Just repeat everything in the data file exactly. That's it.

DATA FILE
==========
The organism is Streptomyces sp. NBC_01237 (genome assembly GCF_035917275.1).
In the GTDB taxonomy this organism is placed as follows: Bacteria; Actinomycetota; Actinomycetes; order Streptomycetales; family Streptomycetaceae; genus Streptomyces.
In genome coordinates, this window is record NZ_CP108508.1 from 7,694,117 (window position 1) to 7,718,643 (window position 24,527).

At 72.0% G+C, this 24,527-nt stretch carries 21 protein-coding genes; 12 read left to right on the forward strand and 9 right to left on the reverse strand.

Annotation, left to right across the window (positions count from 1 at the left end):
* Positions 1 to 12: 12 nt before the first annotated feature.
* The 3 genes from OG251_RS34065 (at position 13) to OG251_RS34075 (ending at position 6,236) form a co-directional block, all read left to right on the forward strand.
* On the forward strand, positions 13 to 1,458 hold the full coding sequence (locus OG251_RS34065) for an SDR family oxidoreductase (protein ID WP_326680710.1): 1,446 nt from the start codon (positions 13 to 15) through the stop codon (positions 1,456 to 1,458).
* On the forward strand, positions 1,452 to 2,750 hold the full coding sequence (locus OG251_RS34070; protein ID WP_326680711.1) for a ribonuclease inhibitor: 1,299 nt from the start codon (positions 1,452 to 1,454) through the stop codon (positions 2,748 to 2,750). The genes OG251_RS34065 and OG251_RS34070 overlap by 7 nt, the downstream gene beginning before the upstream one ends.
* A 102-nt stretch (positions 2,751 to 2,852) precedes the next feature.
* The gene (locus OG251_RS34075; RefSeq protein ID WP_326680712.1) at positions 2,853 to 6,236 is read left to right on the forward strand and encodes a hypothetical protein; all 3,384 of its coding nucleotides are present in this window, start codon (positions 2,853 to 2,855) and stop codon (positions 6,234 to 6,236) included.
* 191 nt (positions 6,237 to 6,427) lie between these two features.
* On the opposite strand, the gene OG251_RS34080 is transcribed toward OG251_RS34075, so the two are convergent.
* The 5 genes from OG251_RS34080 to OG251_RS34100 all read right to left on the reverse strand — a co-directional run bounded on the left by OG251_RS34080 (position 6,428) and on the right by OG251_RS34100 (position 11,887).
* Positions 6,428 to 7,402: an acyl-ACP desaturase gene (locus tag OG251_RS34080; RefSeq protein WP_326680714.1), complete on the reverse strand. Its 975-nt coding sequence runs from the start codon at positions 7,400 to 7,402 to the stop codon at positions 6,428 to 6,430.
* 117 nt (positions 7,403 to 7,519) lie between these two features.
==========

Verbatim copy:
The organism is Streptomyces sp. NBC_01237 (genome assembly GCF_035917275.1).
In the GTDB taxonomy this organism is placed as follows: Bacteria; Actinomycetota; Actinomycetes; order Streptomycetales; family Streptomycetaceae; genus Streptomyces.
In genome coordinates, this window is record NZ_CP108508.1 from 7,694,117 (window position 1) to 7,718,643 (window position 24,527).

At 72.0% G+C, this 24,527-nt stretch carries 21 protein-coding genes; 12 read left to right on the forward strand and 9 right to left on the reverse strand.

Annotation, left to right across the window (positions count from 1 at the left end):
* Positions 1 to 12: 12 nt before the first annotated feature.
* The 3 genes from OG251_RS34065 (at position 13) to OG251_RS34075 (ending at position 6,236) form a co-directional block, all read left to right on the forward strand.
* On the forward strand, positions 13 to 1,458 hold the full coding sequence (locus OG251_RS34065) for an SDR family oxidoreductase (protein ID WP_326680710.1): 1,446 nt from the start codon (positions 13 to 15) through the stop codon (positions 1,456 to 1,458).
* On the forward strand, positions 1,452 to 2,750 hold the full coding sequence (locus OG251_RS34070; protein ID WP_326680711.1) for a ribonuclease inhibitor: 1,299 nt from the start codon (positions 1,452 to 1,454) through the stop codon (positions 2,748 to 2,750). The genes OG251_RS34065 and OG251_RS34070 overlap by 7 nt, the downstream gene beginning before the upstream one ends.
* A 102-nt stretch (positions 2,751 to 2,852) precedes the next feature.
* The gene (locus OG251_RS34075; RefSeq protein ID WP_326680712.1) at positions 2,853 to 6,236 is read left to right on the forward strand and encodes a hypothetical protein; all 3,384 of its coding nucleotides are present in this window, start codon (positions 2,853 to 2,855) and stop codon (positions 6,234 to 6,236) included.
* 191 nt (positions 6,237 to 6,427) lie between these two features.
* On the opposite strand, the gene OG251_RS34080 is transcribed toward OG251_RS34075, so the two are convergent.
* The 5 genes from OG251_RS34080 to OG251_RS34100 all read right to left on the reverse strand — a co-directional run bounded on the left by OG251_RS34080 (position 6,428) and on the right by OG251_RS34100 (position 11,887).
* Positions 6,428 to 7,402: an acyl-ACP desaturase gene (locus tag OG251_RS34080; RefSeq protein WP_326680714.1), complete on the reverse strand. Its 975-nt coding sequence runs from the start codon at positions 7,400 to 7,402 to the stop codon at positions 6,428 to 6,430.
* 117 nt (positions 7,403 to 7,519) lie between these two features.